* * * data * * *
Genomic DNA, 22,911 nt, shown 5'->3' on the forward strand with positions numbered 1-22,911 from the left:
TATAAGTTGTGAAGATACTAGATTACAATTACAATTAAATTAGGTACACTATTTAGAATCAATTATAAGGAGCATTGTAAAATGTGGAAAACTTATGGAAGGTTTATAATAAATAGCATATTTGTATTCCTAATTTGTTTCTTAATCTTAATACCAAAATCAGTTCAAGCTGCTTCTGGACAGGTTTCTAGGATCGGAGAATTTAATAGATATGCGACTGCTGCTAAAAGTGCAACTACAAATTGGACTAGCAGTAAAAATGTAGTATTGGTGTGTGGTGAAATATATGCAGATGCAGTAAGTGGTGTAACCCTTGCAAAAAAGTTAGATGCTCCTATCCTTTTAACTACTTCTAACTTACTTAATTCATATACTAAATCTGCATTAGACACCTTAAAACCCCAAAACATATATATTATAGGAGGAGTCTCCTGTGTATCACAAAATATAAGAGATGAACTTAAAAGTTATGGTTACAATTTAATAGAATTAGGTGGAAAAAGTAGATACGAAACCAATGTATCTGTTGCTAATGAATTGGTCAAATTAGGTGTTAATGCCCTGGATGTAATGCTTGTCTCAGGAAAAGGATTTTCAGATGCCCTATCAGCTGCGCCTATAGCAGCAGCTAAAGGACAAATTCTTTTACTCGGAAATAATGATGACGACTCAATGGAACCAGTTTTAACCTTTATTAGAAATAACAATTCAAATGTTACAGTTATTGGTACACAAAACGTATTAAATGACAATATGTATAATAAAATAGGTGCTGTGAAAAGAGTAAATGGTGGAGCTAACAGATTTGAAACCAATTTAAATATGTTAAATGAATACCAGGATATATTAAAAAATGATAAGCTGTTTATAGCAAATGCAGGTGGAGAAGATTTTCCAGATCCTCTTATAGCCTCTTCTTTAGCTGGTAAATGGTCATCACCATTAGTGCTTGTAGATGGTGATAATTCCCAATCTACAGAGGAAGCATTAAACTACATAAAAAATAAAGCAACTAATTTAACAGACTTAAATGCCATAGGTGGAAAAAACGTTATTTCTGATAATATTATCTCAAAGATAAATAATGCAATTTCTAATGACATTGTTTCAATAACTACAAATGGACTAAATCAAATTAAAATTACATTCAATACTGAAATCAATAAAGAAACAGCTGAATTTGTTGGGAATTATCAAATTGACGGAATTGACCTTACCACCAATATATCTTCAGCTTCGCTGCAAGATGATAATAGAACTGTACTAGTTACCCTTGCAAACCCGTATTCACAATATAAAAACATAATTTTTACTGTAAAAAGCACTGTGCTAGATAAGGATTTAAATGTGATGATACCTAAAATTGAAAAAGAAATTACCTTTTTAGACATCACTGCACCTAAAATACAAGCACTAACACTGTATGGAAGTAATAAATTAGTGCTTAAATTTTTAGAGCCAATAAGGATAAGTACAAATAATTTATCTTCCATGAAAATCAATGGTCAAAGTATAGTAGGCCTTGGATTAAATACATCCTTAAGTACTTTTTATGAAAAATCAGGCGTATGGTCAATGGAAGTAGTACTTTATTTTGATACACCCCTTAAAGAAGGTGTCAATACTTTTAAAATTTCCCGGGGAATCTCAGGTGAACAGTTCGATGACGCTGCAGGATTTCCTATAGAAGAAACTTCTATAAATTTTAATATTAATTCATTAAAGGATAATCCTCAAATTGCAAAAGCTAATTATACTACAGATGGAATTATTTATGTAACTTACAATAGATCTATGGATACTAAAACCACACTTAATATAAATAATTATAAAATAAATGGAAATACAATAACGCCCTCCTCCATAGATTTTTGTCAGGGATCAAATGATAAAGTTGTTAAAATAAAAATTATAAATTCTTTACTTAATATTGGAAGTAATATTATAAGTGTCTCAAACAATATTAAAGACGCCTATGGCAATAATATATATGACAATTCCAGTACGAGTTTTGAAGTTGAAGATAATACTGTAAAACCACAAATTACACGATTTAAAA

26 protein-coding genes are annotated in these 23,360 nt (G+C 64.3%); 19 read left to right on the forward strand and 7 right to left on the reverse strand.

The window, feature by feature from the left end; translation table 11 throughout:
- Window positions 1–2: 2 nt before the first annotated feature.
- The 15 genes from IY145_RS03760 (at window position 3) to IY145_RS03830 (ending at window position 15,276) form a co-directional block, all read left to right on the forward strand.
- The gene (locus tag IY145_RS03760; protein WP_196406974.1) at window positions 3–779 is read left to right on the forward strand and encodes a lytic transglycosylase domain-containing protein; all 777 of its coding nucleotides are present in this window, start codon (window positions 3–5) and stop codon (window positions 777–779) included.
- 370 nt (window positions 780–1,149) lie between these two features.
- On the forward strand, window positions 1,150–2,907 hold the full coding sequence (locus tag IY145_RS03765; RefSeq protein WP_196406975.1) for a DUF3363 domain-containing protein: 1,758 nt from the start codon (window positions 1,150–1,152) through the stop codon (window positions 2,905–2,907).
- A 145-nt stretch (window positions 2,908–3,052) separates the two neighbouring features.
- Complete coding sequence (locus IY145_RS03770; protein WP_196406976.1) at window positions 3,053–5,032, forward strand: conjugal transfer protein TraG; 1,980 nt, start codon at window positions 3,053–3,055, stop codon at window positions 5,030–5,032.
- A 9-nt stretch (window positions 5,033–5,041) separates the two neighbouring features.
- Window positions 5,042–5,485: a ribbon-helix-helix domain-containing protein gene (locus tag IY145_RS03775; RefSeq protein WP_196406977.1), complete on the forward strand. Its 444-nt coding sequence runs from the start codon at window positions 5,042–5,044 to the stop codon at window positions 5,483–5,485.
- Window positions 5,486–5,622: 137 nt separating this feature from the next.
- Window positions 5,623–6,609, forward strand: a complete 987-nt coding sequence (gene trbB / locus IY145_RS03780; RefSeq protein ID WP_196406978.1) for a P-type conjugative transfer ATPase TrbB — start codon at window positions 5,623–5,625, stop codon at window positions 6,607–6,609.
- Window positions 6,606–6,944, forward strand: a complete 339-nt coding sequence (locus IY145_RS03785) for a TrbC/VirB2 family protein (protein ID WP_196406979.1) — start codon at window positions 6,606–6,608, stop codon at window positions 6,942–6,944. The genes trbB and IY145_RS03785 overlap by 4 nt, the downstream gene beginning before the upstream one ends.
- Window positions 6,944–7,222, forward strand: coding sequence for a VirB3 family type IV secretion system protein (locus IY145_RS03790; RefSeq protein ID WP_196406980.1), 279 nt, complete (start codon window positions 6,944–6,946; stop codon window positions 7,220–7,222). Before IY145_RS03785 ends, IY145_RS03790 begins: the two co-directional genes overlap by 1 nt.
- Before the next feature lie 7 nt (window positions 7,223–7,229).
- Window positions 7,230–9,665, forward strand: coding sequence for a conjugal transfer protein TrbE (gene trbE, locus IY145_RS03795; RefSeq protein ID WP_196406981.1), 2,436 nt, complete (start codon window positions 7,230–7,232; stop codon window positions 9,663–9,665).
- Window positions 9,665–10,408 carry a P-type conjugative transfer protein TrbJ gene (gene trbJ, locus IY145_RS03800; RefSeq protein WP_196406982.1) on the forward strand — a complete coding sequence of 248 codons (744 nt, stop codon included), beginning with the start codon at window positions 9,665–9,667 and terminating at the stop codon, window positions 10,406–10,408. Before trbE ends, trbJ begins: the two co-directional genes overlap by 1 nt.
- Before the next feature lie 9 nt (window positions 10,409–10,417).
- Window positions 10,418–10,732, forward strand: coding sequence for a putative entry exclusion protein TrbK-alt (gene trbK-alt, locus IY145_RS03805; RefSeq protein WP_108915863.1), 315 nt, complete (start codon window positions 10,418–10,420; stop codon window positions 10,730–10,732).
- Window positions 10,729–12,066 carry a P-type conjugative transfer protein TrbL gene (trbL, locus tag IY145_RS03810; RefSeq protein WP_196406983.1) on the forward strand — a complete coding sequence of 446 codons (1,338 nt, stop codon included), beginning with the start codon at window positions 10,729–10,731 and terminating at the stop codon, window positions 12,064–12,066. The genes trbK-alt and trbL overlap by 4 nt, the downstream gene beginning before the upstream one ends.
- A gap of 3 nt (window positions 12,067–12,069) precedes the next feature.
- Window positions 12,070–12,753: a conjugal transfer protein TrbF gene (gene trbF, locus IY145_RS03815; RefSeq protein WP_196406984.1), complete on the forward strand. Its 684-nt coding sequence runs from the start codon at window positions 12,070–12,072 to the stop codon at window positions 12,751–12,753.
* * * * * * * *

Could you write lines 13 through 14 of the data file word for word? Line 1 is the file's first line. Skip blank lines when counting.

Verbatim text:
- Window positions 5,042–5,485: a ribbon-helix-helix domain-containing protein gene (locus tag IY145_RS03775; RefSeq protein WP_196406977.1), complete on the forward strand. Its 444-nt coding sequence runs from the start codon at window positions 5,042–5,044 to the stop codon at window positions 5,483–5,485.
- Window positions 5,486–5,622: 137 nt separating this feature from the next.